PeopleForBikes Releases Benchmark Report
Reveals key trends in bicycling participation
PeopleForBikes, an advocacy group dedicated to making bicycle riding easier, safer, and more accessible, on Monday released the results of a two-month study designed to determine participation levels among commuter and recreational cyclists across the country. Filling out a 10-minute online survey, 16,193 respondents answered various questions describing how many days in the past 12 months they “rode a bicycle of any type outside for any reason.” The research is meant to reflect the bike-riding habits of Americans ages three and up.
Amid the ongoing resentment between drivers and riders across the country, an issue Outside wrote about in February, the study seeks to make the case that most Americans would like their hometowns to be more bike friendly.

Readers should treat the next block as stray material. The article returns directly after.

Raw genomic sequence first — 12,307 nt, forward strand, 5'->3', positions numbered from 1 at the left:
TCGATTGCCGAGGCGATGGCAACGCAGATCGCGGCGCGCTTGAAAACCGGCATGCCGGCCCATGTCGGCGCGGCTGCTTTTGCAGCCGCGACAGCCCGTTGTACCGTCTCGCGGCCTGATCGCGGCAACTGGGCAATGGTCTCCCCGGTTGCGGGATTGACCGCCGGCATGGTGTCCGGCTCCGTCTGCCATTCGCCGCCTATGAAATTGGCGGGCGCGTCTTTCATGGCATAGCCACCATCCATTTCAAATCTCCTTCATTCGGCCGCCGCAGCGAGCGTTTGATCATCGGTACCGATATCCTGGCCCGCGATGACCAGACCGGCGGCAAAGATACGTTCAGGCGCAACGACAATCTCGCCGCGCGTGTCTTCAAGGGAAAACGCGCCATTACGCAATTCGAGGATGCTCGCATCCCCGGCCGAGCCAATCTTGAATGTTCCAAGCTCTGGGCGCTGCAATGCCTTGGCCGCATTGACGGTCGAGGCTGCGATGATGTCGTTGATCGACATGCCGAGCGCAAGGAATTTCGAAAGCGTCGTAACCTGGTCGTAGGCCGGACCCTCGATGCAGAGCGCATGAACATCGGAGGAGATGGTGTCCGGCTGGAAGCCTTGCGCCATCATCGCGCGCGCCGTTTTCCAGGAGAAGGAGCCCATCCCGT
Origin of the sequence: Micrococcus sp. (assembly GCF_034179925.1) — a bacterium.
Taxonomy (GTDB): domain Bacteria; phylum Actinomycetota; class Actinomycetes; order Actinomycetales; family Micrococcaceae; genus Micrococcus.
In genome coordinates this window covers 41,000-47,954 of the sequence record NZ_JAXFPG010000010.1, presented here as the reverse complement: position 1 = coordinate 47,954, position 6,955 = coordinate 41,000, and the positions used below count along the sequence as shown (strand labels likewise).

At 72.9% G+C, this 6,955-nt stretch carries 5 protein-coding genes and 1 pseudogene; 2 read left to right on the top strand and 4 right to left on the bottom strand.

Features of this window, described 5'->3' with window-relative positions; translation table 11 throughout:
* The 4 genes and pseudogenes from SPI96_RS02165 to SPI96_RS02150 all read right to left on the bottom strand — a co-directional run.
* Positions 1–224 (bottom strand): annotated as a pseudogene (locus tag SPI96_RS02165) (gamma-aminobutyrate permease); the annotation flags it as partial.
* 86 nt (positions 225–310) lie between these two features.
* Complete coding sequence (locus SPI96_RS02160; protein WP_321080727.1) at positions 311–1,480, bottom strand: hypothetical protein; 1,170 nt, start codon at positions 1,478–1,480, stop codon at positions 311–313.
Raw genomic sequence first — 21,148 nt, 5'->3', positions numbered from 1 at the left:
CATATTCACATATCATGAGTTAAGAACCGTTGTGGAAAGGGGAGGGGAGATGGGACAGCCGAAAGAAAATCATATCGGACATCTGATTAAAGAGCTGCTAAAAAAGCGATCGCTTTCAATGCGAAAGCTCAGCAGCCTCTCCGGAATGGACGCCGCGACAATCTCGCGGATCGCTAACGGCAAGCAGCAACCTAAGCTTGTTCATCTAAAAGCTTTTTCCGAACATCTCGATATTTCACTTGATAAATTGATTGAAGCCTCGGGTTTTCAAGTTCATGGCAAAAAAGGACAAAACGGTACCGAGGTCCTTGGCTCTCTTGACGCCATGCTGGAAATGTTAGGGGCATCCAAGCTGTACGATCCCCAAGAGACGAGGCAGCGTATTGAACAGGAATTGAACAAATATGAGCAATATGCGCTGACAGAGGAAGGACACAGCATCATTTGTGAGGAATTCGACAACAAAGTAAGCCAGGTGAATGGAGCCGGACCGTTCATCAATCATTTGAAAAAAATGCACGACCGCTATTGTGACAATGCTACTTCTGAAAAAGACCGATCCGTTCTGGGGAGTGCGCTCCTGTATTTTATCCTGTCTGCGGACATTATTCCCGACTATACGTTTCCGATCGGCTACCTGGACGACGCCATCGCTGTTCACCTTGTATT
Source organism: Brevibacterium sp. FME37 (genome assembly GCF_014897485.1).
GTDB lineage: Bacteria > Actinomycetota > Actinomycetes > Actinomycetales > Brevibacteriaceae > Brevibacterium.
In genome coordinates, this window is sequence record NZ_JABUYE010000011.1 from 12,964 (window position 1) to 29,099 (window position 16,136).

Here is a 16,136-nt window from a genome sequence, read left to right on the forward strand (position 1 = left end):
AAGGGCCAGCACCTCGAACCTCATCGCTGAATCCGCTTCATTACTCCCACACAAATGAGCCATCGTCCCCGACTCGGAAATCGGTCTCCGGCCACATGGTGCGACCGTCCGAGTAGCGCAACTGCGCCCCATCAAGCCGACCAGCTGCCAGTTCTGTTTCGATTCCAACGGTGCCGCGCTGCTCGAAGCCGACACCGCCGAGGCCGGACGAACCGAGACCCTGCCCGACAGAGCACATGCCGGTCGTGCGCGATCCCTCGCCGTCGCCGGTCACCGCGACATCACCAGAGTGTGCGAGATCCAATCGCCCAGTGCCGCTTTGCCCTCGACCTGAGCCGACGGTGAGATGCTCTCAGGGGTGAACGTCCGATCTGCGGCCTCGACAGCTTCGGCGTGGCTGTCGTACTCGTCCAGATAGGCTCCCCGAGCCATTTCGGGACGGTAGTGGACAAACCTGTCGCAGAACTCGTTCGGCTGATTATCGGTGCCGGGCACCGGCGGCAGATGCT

While the report states that 54 percent of Americans believe bicycling is convenient, and 53 percent would like to would like to ride more often, large portions of the population say that infrastructural problems where they live make it difficult or unsafe. Fifty-two percent of respondents said they worry about being hit by a motor vehicle when riding in their neighborhood, and only 31 percent overall said they are satisfied with the number of bike lanes and paths that are available where they live.
In addition to arguing that more Americans would ride a bike if the infrastructure in their towns were improved, PeopleForBikes has released research linking cycling accommodations like bike paths to economic growth. Citing stories from Memphis, San Francisco, and Portland, the organization asserts that public health, real estate values, and retail sales all go up when a neighborhood is easy to navigate on two wheels.
“Throughout the report, and many of the blog posts here, we’ve included statistics and infographics showing that these aren’t isolated anomalies,” reads a statement on the PeopleForBikes website. “The fact that high-quality bike lanes help the economy is part of the new economic reality for American cities.”